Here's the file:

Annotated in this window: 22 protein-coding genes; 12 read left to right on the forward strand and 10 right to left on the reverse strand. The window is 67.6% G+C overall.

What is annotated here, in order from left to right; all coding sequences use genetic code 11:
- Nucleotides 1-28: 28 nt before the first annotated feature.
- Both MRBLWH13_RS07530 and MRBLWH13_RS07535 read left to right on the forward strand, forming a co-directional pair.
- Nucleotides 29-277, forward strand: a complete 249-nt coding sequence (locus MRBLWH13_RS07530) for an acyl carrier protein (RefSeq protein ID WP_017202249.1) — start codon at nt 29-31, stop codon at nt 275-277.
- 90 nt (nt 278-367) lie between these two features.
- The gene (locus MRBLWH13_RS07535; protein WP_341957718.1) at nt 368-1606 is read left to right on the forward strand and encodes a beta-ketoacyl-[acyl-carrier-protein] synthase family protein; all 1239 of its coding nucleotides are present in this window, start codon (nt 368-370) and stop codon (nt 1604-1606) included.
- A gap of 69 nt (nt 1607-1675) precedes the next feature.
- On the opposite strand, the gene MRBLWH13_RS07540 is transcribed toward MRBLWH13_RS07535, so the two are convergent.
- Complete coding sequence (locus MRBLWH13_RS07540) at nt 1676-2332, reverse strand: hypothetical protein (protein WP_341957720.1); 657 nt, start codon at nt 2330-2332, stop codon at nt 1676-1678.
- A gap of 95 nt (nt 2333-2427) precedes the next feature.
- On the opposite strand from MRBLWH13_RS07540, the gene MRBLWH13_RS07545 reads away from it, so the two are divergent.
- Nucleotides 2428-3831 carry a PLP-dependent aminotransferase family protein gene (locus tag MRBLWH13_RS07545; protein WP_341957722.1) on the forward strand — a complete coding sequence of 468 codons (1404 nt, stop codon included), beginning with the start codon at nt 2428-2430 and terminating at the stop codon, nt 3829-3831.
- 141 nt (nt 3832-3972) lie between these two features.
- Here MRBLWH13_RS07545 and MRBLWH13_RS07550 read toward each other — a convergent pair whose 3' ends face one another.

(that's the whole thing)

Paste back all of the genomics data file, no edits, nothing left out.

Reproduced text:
Annotated in this window: 22 protein-coding genes; 12 read left to right on the forward strand and 10 right to left on the reverse strand. The window is 67.6% G+C overall.

What is annotated here, in order from left to right; all coding sequences use genetic code 11:
- Nucleotides 1-28: 28 nt before the first annotated feature.
- Both MRBLWH13_RS07530 and MRBLWH13_RS07535 read left to right on the forward strand, forming a co-directional pair.
- Nucleotides 29-277, forward strand: a complete 249-nt coding sequence (locus MRBLWH13_RS07530) for an acyl carrier protein (RefSeq protein ID WP_017202249.1) — start codon at nt 29-31, stop codon at nt 275-277.
- 90 nt (nt 278-367) lie between these two features.
- The gene (locus MRBLWH13_RS07535; protein WP_341957718.1) at nt 368-1606 is read left to right on the forward strand and encodes a beta-ketoacyl-[acyl-carrier-protein] synthase family protein; all 1239 of its coding nucleotides are present in this window, start codon (nt 368-370) and stop codon (nt 1604-1606) included.
- A gap of 69 nt (nt 1607-1675) precedes the next feature.
- On the opposite strand, the gene MRBLWH13_RS07540 is transcribed toward MRBLWH13_RS07535, so the two are convergent.
- Complete coding sequence (locus MRBLWH13_RS07540) at nt 1676-2332, reverse strand: hypothetical protein (protein WP_341957720.1); 657 nt, start codon at nt 2330-2332, stop codon at nt 1676-1678.
- A gap of 95 nt (nt 2333-2427) precedes the next feature.
- On the opposite strand from MRBLWH13_RS07540, the gene MRBLWH13_RS07545 reads away from it, so the two are divergent.
- Nucleotides 2428-3831 carry a PLP-dependent aminotransferase family protein gene (locus tag MRBLWH13_RS07545; protein WP_341957722.1) on the forward strand — a complete coding sequence of 468 codons (1404 nt, stop codon included), beginning with the start codon at nt 2428-2430 and terminating at the stop codon, nt 3829-3831.
- 141 nt (nt 3832-3972) lie between these two features.
- Here MRBLWH13_RS07545 and MRBLWH13_RS07550 read toward each other — a convergent pair whose 3' ends face one another.